There has been some controversy about the use of a designated site for a golf course and environmentalists have mounted campaigns (mostly based on out of area support), but the golf course project has strong local support and was approved by the Highland Council over the objections of the Planning Department. At the beginning of August just before the final approval would have been granted the project was “called in” by the Scottish Government for additional review delaying the project decision by anywhere from 6 to 18 months. As a consequence, I scaled back my direct project work during the break and used the time to work on some commissioned work some of which has direct relevance to the Coul Links project. Royal Dornoch Golf Club (full disclosure – of which I am a member) and the burgh of Dornoch lie 3 miles to the south of Coul Links. RDGC is ranked as the 4th best golf course in the entire world and number 1 in Scotland and serves as part of the reason the developers wish to build the course at Coul Links. I was asked to create a limited edition book in support of a charity event hosted by the Moderator of the Church of Scotland at RDGC in support of the Dornoch Cathedral building fund. So much of the break time involved getting the final images needed for the book and completing the design, layouts, text and publication of the book.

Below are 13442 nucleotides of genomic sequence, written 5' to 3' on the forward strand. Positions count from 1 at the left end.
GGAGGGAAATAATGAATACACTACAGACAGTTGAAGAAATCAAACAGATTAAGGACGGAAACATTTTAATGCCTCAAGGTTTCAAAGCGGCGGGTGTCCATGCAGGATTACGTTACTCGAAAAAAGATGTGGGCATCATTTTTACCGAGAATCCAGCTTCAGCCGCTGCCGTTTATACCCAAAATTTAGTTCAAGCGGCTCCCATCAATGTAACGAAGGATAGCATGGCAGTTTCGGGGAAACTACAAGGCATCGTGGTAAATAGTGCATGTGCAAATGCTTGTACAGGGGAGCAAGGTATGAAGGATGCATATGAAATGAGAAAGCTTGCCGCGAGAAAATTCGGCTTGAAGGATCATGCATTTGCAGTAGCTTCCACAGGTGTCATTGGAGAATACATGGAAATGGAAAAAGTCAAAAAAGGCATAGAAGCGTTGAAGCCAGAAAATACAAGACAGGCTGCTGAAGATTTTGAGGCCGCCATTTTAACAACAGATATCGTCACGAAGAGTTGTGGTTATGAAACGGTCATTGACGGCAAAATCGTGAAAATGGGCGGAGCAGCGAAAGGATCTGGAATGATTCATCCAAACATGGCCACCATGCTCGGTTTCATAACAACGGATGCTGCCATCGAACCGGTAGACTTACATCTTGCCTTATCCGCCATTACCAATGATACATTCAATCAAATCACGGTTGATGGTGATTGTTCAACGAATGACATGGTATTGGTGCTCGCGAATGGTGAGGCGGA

Below are examples of the images I made during the break.
I have no plans at this point to necessarily start a “traditional” photography business, however, I recognise that if I sell my work I am a professional photographer and I am running a business. While those statements may seem at odds, and perhaps they are to a degree, I think they are clear enough to articulate my intentions. I am 65 years old and in the enviable position of not needing to use my photographic practise to pay the bills. I have managed large organisations with multi-million $ budgets in the past and have started and owned two businesses, so I am familiar with the requirements of running a going concern.